You can avoid Rug Pulls by only investing in ‘doxxed’ teams with public identities. This means that if they abandon a project they can still be chased down by law enforcement and government agencies like the FBI. As an added protection, revoke any permissions after connecting to dApps using revoke.cash and check that liquidity pools on DEXes are locked.
Cloning websites into compelling and believable fakes is easier than ever these days. Scammers will create a fake website that looks like an exact replica of popular dApps like Uniswap or AAVE and try and get you to deposit your crypto into their smart contracts.
Fake websites are also used to host initial coin offerings (ICOs) that promise to give investors early access to relaunched, new cryptocurrency or non-fungible tokens.
How to Avoid
Always double-check the domain name, or URL, of every site you visit in the crypto space. Make a habit of only getting links from official sources, like a crypto project’s Twitter page, because some fraudsters run Google Ads to make their fake websites appear in your google search.
Trading via API
Third-party trading bots use APIs to operate trading algorithms through crypto exchanges. API trading gives other people access to your funds. While this doesn’t necessarily mean that they’re going to steal your crypto and leave your wallet address devoid of life, they could use your funds to trade in Pump and Dump schemes.
How to Avoid
Fortunately, this one’s easy to avoid. Don’t use APIs when trading and you won’t give away access to your funds.
Ever received unsolicited messages from random accounts on social media platforms? What about an unknown Telegram or Discord account asking you to visit a website or download a white paper to your device? If so, that means a scammer is phishing for your data.
Phishing scams are a massive cybersecurity risk, both in the cryptocurrency industry and outside of it. Phishing links target all kinds of sensitive information, like your credit card details or bank account.
How to Avoid
Never open or download any files to your phone or computer if you don’t know who they’re coming from. It’s likely that these files are intended to infiltrate your device and steal sensitive information that is used to access your crypto wallet, like a seed phrase or private key.
As an added measure, you should report phishing attempts to the Internet Crime Complaint Center.
Ponzi schemes, like Ruta Ignatova’s Onecoin, promise you the world. By definition, Ponzis are an investment scheme where old investors are paid with the oncoming funds from new investors, who are then encouraged to go out and source new investors. This kind of scam is also called a pyramid or multi-level marketing (MLM) scheme.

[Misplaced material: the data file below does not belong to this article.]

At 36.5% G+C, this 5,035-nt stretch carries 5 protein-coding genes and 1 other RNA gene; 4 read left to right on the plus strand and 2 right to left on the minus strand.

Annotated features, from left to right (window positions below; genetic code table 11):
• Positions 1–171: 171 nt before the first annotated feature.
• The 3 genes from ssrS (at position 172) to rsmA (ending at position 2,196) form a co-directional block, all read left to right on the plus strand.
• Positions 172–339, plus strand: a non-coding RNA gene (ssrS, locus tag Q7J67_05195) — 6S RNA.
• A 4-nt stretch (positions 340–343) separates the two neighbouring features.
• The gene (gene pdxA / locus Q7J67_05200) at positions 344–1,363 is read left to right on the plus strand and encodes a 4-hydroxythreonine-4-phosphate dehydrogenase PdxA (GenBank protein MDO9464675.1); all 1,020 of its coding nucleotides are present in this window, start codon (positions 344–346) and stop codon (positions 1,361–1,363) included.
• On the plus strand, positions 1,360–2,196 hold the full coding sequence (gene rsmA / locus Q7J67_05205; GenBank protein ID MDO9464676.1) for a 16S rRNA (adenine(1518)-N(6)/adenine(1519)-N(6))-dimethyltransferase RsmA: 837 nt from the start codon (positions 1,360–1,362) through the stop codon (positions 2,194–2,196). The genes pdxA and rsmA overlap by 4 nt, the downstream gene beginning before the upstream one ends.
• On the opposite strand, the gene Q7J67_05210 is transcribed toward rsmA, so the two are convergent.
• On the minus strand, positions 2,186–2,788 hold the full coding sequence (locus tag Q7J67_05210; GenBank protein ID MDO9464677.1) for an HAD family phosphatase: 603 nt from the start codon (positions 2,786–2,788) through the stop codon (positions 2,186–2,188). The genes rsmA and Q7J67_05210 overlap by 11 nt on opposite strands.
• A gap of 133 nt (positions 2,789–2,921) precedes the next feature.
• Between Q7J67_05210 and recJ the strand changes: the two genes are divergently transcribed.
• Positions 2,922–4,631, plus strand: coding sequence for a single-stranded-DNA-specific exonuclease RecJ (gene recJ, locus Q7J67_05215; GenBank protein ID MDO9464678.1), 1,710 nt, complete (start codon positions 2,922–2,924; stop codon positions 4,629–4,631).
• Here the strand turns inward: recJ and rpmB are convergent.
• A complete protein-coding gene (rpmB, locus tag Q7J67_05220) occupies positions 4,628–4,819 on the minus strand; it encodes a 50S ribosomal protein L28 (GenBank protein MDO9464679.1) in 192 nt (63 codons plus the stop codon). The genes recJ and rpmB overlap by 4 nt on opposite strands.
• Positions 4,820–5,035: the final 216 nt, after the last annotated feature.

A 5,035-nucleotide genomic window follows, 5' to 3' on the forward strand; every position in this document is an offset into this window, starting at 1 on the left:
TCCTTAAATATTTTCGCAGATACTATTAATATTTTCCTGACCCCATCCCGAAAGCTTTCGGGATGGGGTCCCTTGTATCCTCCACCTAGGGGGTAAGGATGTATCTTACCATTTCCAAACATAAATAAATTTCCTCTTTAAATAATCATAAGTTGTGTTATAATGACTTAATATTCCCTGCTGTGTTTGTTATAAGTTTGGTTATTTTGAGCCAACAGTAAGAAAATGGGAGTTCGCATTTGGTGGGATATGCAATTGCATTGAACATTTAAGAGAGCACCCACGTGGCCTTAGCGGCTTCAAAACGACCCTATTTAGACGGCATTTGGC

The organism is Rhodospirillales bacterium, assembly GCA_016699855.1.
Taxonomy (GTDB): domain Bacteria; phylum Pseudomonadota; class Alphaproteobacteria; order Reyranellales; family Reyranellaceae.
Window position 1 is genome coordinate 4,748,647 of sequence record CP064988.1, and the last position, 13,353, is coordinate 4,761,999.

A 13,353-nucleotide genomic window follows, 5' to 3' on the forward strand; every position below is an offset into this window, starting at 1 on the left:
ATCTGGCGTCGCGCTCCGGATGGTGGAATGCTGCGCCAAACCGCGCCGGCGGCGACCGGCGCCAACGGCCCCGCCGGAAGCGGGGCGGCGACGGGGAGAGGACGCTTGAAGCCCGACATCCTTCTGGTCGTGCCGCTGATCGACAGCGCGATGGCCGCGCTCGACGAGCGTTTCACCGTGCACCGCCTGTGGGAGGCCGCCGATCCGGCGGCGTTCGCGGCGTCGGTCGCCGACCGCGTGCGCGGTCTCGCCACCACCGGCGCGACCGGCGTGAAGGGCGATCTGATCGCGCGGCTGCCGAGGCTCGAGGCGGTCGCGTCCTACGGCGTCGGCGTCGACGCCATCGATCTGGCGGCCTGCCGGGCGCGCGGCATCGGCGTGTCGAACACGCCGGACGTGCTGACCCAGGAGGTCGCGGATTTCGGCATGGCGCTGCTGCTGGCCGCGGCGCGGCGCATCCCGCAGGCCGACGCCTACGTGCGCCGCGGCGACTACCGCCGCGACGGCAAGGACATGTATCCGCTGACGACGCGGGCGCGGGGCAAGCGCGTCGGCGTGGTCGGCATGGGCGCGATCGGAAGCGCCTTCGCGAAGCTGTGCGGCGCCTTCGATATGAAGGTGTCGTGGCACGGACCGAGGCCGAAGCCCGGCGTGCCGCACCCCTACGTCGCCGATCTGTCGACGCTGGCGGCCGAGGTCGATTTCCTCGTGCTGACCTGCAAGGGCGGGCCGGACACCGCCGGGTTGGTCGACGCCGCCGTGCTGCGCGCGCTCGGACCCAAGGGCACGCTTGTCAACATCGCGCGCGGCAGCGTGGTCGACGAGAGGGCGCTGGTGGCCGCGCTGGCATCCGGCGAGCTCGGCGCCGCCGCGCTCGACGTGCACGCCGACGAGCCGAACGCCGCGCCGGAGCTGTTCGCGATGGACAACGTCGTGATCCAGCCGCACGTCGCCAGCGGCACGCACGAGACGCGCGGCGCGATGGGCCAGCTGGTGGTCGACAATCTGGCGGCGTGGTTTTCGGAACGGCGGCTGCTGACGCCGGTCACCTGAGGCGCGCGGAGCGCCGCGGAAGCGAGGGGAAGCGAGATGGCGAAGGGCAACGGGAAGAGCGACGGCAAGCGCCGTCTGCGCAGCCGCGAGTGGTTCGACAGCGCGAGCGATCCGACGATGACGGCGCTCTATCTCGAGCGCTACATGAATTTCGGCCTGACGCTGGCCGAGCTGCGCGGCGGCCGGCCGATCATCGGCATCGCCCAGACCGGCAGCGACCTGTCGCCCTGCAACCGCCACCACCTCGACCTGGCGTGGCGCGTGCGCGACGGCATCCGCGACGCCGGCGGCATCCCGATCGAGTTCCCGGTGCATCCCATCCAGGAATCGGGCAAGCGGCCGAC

The issue with these scams is that they can be hard to recognize until it’s too late. In some cases, a Ponzi scheme might look like a great investment opportunity in an exciting new company with glowing testimonials. OneCoin investors certainly thought so before the crypto queen disappeared with $4B worth of investor’s funds.
How to Avoid
Again, due diligence and thorough research are a must when it comes to keeping yourself safe in the crypto space. Ask yourself how these businesses are generating revenue. Are they offering unique products and services, or just empty promises that money will appear if you just bring more people to the investment scheme.
How To Protect Yourself From Crypto Scams
While there are bad actors aplenty and several types of crypto scams in the blockchain industry, setting a few ground rules can protect you from almost all of them. Let’s review the biggest red flags to be on the lookout for and how to safeguard your crypto assets:
- Never send anyone your cryptocurrency, no matter how much they offer you in return.
- Always conduct thorough due diligence and do your own research.
- Revoke token approvals after using DeFi applications.
- Don’t click any links you receive in unsolicited DMs.
- There’s no such thing as free money. If it seems too good to be true, it probably is.
On the Flipside
- Trading cryptocurrencies launched by anonymous developers can provide outlandish gains, just look at Shiba Inu or PEPE. However, the chances of hitting these moonshots are like winning the lottery so chances are you’ll need to suffer hundreds of rug pulls before finding a winner.
Why This Matters
The blockchain industry is plagued with so many different types of crypto scams that sometimes it’s hard to keep track of them all. Take the time to learn what all these cryptocurrency scams look like and protect yourself and your crypto assets.
In most cases, no. Once the scammed crypto has left your wallet, it’s almost impossible to get it back. That’s why learning to prevent crypto scams should be one of the first things you learn in the space.
Yes and no. Are scammed crypto can be traced on followed on-chain; however, it’s very difficult to link wallets to a real identity if the scammer stays anonymous.
The major crypto scams that we see the most often are impersonation scams and phishing attempts. Phishing scams are arguably the most dangerous, because they aim to seize control of your entire wallet, rather than just asking for you to send crypto to their wallet address.